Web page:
Nicholas works with clients in B2C and B2B2C services industries, with particular expertise in automotive services, travel and leisure.
He also leads much of OC&C’s work across industry sectors in workforce optimisation and customer service strategies. Beyond that, Nicholas works with a select group of private equity clients at the point of transaction and especially supporting them in post-acquisition value realisation.
- Masters in Physics, Oxford University
"We love nothing more than getting our sleeves rolled up with our clients to create and implement a strategy that truly delivers for them."
Battery late than never
The world of automotive, like many others, has been profoundly affected by COVID-19. But the automotive sector was already undergoing a period of unprecedented change in how, where, and what consumers want to buy
Pricing contortions at Uber and the regulated end game
Uber's efforts to comply with California's new employment regulations - and prove that Uber is a tech platform, not a taxi firm - are entertaining to watch
Unlock the keys to the future of car ownership
Buying and running a car is not the set of discrete transactions it once was: drivers no longer buy a car from one place, have their vehicle serviced by another and then sell it on elsewhere
Smartphone addicts and the reversing trend of driving safety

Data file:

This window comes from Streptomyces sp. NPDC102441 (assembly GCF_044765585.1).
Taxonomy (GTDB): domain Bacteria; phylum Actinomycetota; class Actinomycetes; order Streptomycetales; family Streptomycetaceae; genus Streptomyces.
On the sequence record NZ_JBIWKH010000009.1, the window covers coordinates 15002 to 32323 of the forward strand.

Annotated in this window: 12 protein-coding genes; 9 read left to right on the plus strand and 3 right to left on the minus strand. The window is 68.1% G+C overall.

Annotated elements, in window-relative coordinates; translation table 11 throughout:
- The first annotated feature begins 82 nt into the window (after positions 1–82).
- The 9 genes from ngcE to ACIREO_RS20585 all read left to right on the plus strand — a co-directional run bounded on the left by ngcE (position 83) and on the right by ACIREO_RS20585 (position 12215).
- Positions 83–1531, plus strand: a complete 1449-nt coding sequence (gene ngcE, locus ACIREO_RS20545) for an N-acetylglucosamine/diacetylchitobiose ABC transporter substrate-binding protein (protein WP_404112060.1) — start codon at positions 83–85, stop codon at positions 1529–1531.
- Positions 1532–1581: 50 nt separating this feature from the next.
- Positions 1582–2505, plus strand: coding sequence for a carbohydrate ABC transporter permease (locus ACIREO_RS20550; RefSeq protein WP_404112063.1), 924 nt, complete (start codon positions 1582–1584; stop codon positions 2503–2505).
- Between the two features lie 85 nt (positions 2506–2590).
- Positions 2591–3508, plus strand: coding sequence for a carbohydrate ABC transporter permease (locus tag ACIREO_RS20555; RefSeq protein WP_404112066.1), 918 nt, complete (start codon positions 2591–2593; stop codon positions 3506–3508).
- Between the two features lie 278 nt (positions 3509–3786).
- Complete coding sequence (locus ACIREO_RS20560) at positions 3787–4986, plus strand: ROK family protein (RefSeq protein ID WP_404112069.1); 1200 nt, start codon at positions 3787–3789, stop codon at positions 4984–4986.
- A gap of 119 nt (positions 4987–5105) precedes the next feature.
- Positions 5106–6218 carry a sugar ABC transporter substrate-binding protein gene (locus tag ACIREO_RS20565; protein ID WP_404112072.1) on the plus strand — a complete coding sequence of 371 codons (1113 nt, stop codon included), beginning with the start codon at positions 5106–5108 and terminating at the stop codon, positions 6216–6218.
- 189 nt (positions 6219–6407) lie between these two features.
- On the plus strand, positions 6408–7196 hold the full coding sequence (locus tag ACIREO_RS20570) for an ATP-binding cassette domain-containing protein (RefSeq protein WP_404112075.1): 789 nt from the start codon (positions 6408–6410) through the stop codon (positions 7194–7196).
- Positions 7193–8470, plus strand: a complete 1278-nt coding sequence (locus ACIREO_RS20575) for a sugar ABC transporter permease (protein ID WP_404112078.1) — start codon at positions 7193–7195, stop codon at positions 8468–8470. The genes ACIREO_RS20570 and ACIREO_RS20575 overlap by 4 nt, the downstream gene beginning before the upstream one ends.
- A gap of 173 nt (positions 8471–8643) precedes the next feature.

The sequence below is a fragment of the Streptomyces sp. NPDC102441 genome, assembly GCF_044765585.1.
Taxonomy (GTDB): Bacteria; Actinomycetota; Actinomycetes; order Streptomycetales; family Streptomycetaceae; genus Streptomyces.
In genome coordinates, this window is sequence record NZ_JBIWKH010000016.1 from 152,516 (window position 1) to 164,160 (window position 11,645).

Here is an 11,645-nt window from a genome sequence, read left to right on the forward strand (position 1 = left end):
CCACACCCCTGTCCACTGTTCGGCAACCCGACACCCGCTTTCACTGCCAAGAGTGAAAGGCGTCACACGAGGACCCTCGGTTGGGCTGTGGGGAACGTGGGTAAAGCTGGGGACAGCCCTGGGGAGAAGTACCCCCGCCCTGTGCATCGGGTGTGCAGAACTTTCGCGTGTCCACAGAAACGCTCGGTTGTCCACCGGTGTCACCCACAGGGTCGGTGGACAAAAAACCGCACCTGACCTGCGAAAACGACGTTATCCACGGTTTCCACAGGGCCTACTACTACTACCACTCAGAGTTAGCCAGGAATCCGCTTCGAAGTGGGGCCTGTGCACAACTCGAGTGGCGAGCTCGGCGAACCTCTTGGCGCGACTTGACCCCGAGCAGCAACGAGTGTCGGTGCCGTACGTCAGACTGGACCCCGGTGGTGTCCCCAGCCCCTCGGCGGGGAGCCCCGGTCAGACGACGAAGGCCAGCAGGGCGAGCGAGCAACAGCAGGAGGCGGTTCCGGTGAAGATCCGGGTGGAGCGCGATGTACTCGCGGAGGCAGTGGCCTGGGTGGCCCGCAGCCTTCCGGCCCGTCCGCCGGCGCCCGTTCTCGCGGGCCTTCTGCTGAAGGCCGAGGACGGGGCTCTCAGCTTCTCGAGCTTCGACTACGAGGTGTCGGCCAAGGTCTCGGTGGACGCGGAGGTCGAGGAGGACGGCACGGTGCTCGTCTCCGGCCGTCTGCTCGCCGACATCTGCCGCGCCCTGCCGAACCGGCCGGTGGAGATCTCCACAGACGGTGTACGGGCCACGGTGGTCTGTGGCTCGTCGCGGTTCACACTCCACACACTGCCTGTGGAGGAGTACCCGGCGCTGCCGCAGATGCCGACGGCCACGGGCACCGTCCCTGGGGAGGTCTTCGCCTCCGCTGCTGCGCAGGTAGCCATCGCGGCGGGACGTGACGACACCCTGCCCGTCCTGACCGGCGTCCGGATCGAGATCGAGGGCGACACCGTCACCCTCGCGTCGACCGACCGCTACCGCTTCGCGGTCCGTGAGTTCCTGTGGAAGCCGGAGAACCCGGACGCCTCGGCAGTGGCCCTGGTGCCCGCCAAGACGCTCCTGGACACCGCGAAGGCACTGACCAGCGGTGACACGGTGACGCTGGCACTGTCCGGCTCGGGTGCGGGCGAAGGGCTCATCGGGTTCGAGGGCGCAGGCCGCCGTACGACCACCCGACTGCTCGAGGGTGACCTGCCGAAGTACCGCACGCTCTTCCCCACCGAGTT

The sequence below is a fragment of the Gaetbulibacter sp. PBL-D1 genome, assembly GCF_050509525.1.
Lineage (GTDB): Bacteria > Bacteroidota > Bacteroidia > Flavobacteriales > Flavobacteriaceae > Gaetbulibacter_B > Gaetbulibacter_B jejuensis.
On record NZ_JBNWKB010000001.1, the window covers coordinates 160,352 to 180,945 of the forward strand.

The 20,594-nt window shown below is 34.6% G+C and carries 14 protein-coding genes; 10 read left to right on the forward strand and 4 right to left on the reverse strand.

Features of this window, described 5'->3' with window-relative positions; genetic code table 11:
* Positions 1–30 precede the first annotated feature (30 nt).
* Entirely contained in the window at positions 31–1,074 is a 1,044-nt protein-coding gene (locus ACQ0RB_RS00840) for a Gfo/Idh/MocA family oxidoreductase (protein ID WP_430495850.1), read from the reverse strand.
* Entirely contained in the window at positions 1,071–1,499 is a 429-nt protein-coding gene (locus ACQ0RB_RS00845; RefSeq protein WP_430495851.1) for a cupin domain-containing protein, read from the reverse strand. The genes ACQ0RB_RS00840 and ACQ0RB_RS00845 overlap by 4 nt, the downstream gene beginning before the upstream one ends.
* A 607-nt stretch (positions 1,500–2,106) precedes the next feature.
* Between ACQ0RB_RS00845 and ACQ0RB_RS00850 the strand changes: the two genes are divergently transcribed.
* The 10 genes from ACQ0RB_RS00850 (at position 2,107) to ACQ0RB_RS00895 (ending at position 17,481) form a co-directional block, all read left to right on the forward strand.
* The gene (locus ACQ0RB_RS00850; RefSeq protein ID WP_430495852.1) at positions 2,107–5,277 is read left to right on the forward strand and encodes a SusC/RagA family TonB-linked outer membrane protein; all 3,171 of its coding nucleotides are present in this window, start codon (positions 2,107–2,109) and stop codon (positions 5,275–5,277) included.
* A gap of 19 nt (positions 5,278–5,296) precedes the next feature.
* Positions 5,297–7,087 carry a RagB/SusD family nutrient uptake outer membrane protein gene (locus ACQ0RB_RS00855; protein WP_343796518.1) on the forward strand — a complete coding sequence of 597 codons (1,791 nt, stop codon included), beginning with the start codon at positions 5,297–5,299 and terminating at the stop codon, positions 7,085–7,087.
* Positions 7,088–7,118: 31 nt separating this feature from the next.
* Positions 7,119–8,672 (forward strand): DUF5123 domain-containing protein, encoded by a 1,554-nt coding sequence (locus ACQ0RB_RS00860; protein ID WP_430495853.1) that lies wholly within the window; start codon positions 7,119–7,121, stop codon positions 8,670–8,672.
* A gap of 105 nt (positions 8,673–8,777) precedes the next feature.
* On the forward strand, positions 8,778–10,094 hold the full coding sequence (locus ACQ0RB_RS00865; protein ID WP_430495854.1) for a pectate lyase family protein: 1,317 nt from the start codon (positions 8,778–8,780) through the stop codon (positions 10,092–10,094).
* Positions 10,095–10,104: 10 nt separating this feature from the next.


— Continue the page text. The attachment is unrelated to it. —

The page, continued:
You read a lot about the zero-collision nirvana of autonomous driving, but cars have been getting safer for a long time
Reclaiming the commons - government's increasing role in mobility
Two news items today highlight that the boom in mobility is causing a tragedy of the commons: increased congestion on the roads and at the curbside.
AVs allow proposition reinvention, not just driver automation
As Henry Ford may have said: "If I had asked people what they wanted, they would have said faster horses"
Capping Uber numbers in NYC: the first of a wave of regulatory interventions?
Taxi regulations exist for a reason – to balance the needs of different constituencies: passengers, taxi operators, drivers, other road users and residents
Subscribing to Uber? What's the taxi equivalent of Prime's free delivery
Lyft are rolling out the subscription package they have been trialling for a while. It's focused on bundles for heavy users, selling $15 off 30 rides (worth $450) for $200
The massive prize in supporting driverless, like testing and compliance
This Forbes article is spot on: there is a gold rush to build driverless cars, but the easier money is in selling shovels